For Skipsea Withow Gap, park at Mr Moos cafe (Southfield House) on B1242 (TA 185545), south of Skipsea Village. Approximately 1km walk to beach, path can be muddy and slippery after rain but low gradients.

Bring packed lunch but snacks may be available at all three sites. Toilets available at first two sites and at cafe at third. Hard hat required at all three sites and no hammering at first two.

Finish about 4pm.

Maps and references:

Catt, J A 2007. The Pleistocene Glaciations..... A Review. PYGS. 56, pages 177 - 207.

Bateman et al, 2015. Last Glacial Dynamics.... PGA, 126, pages 712 - 730.

A handout will be available beforehand - contact Judith Dawson.


Sunday 14th July 2019 — Malham Cove & Gordale Scar

Leader: Dr Doug Holliday, BGS (retired).

Purpose:

This excursion will present an overview of the complex geology of this classic area of British geology, looking in particular at how the nature and location of the resultant varied rock types impacts on the current landscape. A dominating feature of the geology is the Middle Craven Fault with its long history of movement, in particular during Tournaisian and Visean deposition. To the north of the fault, on the Askrigg Block, the landscape is dominated by prominent pale grey limestone scars, commonly bare and sparsely vegetated, displaying limestone pavements, caves and dissolution karst features and spectacular gorges cut mainly by sub-glacial meltwater. To the south, in the Craven Basin, smoother, more rounded and greener landforms have formed on the Craven and Millstone Grit groups; locally projecting through this topography are rounded limestone 'reef knolls' and crags of turbiditic and fluvial grits.

Geology: Carboniferous, Quaternary.

Practical arrangements:

Please Note: Due to Ilkley Half Marathon taking place on the same date some roads will be closed at 9.30 am. This includes part of the A65 between Ilkley and Addingham and the A59 at Bolton Bridge. Details of course can be found here.

Meet 10.15 am at the Yorkshire Dales National Park Authority Information Centre Car Park, Malham [SD 900 627]; all-day parking fee £4.50; toilet facilities. This is a very popular parking location so may get full; there is space by the roadside where many visitors choose to park. The excursion involves a 7-8 km walk on a variety of well-used public footpaths, engineered, grassy, and stony to rough bare rock, locally including limestone pavements. The main climb is up the steps on the west side of Malham Cove; the leader will be taking this ascent at a leisurely pace. The high vertical cliffs and narrow defile to be visited at Gordale Scar may prove claustrophobic to some members. This is a popular path even in poor weather, so we can expect to have lots of company from the general public. If time permits, drive to Malham Tarn.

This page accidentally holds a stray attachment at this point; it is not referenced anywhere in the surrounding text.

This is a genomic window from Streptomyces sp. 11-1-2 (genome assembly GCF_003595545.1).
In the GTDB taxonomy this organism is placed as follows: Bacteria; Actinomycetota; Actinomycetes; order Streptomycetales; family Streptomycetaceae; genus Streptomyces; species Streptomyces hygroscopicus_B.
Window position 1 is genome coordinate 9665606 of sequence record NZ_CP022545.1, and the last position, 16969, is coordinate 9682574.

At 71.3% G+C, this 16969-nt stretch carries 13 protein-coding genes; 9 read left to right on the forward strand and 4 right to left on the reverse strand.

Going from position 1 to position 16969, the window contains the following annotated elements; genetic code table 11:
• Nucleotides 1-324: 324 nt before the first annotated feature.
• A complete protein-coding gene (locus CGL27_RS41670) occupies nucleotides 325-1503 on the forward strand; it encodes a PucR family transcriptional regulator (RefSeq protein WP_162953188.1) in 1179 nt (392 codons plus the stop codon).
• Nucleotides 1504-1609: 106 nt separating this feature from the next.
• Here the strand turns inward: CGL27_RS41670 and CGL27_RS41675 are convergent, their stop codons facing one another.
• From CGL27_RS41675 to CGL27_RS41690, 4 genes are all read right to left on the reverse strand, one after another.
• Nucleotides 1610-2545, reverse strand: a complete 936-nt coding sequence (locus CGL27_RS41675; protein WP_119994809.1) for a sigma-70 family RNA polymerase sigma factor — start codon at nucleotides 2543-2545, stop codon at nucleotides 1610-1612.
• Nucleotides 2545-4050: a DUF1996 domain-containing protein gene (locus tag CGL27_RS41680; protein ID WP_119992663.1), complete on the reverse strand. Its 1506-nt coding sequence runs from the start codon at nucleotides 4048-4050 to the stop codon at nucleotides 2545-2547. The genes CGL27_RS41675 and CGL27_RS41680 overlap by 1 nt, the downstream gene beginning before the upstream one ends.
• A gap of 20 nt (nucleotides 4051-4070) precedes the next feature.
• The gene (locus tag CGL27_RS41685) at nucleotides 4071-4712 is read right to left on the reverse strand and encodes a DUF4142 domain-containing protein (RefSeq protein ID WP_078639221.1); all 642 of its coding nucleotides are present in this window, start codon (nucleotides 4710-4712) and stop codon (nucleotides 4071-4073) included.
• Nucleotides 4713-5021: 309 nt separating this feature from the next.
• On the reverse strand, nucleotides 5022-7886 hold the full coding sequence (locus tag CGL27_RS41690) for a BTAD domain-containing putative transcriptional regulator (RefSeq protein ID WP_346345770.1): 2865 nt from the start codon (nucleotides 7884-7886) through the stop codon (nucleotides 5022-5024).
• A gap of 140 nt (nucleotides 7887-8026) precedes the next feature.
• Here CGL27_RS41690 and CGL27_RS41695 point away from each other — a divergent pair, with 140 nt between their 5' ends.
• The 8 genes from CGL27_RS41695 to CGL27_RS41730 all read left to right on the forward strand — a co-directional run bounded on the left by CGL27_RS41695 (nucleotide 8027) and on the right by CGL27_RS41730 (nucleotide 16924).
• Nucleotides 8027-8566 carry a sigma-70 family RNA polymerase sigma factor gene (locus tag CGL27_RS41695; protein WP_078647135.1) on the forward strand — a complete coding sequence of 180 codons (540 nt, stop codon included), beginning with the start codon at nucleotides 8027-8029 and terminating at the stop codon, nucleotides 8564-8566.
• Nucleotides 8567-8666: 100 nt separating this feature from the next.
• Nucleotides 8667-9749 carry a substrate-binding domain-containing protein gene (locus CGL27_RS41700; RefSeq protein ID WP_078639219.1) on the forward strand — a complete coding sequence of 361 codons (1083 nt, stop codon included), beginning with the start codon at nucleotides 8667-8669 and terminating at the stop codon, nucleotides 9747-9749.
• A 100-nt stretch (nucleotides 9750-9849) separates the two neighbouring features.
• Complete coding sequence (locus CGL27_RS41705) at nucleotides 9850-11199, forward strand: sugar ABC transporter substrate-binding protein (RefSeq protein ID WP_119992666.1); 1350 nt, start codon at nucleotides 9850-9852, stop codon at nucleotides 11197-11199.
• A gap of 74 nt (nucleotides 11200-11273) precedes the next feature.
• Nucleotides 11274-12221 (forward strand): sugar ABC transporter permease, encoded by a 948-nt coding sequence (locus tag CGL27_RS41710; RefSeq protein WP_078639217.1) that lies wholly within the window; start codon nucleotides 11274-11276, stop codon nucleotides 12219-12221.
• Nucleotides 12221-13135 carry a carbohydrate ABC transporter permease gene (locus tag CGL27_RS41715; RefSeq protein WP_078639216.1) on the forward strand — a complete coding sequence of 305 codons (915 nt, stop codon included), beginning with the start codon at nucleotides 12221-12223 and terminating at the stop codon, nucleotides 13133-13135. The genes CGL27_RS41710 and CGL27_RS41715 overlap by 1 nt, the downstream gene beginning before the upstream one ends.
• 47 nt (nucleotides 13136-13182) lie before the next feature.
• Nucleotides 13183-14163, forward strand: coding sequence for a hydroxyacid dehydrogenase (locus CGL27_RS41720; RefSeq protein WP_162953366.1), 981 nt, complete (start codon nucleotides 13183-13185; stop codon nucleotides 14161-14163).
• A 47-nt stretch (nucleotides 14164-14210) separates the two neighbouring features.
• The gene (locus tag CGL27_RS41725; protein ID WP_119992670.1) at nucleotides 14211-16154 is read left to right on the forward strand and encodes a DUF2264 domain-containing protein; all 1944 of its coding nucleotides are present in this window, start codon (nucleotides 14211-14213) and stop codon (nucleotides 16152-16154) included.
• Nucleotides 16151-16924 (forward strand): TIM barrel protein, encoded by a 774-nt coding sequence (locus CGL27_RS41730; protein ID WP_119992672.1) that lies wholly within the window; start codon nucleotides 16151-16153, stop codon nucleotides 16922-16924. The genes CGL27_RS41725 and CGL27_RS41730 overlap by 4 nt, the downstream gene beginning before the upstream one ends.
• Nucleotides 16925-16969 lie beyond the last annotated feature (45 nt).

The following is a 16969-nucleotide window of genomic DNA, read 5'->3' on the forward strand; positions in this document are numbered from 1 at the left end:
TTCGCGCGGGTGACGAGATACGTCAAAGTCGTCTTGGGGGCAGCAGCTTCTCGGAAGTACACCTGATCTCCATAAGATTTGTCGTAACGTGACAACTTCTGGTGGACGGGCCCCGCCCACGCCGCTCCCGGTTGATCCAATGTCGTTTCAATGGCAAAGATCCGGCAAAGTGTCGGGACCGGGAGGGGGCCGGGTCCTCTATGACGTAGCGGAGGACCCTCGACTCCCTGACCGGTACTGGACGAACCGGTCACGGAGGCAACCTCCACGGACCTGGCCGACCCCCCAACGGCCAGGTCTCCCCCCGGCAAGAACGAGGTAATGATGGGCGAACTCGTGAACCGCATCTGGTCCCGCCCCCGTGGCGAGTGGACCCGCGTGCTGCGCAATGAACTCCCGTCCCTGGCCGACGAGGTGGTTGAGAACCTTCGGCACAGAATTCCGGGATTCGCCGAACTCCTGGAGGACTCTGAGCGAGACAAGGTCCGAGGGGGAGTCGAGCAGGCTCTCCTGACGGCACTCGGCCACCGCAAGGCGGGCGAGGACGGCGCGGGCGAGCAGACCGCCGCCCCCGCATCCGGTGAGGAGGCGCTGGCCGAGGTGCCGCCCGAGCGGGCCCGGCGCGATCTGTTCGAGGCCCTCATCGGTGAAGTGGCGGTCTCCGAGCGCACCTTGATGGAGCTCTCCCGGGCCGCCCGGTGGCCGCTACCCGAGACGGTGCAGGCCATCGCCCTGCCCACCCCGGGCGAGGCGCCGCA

Walking boots and clothes suitable for the time of year and weather forecast essential. Lunch will be taken in the field. Wearing Hard Hats and High Visibility Jackets is a more personal choice; need for the former perhaps more pressing at Malham Cove and Gordale Scar than generally elsewhere. No hammering please, but a hand lens could prove useful.

Finish about 4.30pm.

Maps and references:

Waltham, Tony. 2007. The Yorkshire Dales: landscape and geology. The Crowood Press, Marlborough.

Waltham, Tony & Lowe, David. 2013. Caves and karst of the Yorkshire Dales. Volume 1. British Cave Association, Buxton.

[The above, beautifully illustrated books provide an excellent introduction to the geology and scenery of the Dales limestone country.]

Arthurton, R.S., Johnson, E.J. & Mundy, D.J.C. 1988. Geology of the country around Settle. Memoir of the British Geological Survey, Sheet 60 (England and Wales). [The most detailed account to date of the geology around Malham.]